The greatness of America is right under our feet. The American past—the people, battles, industry and homes—can be found not only in libraries and museums, but also in hundreds of archaeological sites that scientists investigate with great care. These sites are not in distant lands, accessible only by research scientists, but nearby—almost every locale possesses a parcel of land worthy of archaeological exploration. Archaeology in America is the first resource that provides students, researchers, and anyone interested in their local history with a survey of the most important archaeological discoveries in North America. Leading scholars, most with an intimate knowledge of the area, have written in-depth essays on over 300 of the most important archaeological sites that explain the importance of the site, the history of the people who left the artifacts, and the nature of the ongoing research. Archaeology in America divides it coverage into 8 regions: the Arctic and Subarctic, the Great Basin and Plateau, the Great Plains and Rocky Mountains, the Midwest, the Northeast, the Southeast, the Southwest, and the West Coast. Each entry provides readers with an accessible overview of the archaeological site as well as books and articles for further research.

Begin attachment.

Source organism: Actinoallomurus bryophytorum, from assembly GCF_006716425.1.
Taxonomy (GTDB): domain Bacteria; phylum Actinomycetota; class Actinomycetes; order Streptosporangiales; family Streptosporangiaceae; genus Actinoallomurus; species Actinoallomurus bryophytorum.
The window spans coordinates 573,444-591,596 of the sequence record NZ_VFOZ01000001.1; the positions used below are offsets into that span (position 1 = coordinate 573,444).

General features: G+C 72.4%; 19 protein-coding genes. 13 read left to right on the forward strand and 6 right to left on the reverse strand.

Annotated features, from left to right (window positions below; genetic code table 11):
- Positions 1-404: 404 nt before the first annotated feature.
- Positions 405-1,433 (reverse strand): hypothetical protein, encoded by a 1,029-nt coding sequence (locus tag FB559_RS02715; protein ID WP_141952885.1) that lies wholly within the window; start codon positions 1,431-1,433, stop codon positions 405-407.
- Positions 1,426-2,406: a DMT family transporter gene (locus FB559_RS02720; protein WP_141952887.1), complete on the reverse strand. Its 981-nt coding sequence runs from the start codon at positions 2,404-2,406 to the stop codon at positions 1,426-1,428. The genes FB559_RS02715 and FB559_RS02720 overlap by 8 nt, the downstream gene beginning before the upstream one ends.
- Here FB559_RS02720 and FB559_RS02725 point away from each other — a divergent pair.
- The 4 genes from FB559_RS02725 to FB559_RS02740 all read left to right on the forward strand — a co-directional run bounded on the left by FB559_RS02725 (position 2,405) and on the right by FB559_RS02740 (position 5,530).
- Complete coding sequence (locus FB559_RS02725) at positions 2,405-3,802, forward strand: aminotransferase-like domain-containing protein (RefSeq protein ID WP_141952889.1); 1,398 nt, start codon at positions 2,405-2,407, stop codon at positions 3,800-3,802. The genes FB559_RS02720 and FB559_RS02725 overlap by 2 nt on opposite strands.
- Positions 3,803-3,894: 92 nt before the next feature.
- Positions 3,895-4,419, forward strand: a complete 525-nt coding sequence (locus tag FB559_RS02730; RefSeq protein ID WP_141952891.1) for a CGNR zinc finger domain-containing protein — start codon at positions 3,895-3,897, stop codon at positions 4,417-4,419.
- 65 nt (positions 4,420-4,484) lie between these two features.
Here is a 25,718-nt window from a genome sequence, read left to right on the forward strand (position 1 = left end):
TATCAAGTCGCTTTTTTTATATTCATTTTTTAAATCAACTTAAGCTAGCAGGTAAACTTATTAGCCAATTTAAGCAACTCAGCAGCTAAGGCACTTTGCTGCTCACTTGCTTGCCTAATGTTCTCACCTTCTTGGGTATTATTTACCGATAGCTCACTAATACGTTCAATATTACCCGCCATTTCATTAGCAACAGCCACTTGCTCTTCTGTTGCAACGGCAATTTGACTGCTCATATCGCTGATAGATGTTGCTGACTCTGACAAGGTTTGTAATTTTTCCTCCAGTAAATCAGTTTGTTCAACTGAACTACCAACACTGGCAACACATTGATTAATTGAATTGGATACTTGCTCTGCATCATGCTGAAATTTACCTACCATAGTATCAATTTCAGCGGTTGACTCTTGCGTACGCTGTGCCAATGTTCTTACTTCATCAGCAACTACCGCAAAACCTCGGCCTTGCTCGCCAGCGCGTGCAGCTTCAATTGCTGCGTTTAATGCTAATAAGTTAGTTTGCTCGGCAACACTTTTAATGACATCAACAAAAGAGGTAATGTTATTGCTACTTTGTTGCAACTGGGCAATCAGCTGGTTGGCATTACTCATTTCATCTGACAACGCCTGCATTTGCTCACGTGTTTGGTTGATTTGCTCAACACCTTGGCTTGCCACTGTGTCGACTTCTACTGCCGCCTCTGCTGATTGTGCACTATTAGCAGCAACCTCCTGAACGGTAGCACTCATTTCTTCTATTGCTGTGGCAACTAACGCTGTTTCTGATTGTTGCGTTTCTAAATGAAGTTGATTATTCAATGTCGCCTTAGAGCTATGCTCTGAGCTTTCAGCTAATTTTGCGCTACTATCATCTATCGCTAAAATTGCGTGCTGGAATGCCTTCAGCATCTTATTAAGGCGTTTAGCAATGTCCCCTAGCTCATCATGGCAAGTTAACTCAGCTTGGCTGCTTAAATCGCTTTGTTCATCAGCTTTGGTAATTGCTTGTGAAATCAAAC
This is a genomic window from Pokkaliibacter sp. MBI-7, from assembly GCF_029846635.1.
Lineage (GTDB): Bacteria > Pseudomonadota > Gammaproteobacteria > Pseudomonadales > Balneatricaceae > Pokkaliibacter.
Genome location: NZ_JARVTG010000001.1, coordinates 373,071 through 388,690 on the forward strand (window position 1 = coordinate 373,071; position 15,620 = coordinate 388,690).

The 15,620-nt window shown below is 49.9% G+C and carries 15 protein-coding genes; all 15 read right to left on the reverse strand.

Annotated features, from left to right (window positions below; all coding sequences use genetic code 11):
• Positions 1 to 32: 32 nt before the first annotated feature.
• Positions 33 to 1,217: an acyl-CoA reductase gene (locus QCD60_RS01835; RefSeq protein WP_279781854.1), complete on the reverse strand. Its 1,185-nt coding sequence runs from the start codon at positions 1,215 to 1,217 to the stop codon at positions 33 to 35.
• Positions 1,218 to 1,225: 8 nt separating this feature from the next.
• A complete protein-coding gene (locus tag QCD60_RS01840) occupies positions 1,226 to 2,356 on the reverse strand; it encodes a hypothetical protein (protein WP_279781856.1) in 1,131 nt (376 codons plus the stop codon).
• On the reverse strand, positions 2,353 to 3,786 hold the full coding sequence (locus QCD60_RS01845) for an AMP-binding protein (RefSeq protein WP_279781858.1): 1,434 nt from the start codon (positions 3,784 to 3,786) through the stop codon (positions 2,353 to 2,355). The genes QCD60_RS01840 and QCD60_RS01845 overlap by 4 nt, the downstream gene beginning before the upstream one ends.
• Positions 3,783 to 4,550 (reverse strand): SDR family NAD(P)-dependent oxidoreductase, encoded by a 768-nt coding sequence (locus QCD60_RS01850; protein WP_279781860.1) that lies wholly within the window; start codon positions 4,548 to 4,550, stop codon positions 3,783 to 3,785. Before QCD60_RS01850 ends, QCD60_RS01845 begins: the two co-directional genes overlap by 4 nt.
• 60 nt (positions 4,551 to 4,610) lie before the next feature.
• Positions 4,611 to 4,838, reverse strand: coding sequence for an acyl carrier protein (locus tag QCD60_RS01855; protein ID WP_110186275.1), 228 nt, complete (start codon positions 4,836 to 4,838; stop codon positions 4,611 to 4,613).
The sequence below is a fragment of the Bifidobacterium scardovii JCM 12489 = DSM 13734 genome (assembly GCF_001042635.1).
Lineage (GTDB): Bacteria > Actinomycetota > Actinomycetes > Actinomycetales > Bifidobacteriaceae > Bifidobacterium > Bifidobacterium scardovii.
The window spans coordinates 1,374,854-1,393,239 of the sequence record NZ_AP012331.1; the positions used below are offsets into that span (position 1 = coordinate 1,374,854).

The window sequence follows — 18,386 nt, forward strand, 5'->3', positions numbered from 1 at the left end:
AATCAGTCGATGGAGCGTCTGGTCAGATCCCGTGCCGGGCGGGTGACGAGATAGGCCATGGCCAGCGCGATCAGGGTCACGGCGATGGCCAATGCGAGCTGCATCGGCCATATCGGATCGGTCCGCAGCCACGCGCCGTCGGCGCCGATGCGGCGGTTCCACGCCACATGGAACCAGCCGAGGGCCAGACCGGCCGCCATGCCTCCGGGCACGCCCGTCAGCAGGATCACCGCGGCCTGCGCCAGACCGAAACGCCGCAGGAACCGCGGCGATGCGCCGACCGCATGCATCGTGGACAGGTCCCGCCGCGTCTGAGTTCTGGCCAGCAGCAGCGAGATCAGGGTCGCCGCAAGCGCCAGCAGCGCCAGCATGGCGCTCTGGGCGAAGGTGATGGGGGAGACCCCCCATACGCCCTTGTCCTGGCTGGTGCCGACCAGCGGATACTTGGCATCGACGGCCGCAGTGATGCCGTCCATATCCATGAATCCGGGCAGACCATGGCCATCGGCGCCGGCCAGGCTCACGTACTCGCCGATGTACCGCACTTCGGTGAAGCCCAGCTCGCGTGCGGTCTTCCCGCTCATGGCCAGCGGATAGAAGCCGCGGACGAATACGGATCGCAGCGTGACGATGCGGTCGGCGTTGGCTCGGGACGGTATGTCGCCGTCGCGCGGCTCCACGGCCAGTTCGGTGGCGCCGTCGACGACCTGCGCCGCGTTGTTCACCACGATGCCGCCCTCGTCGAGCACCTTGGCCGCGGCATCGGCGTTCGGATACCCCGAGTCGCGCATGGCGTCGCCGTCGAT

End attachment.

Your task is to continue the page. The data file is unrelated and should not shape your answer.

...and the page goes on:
SONGS FROM WALNUT CANYON brings the reader into a world of natural beauty, geological wonder, history, and myth. Most of them actually composed in the canyon, these poems are songs of the present that evoke songs past— in the daily lives and music of those who once inhabited the canyon, and in the voices of Crow, the Corn God, Flute Player, and Last Singer. Walnut Canyon is an extraordinary place. This book attempts both to honor that fact and to suggest why it is. The companion book, GRAND CANYON DAYS, is also available from Xlibris.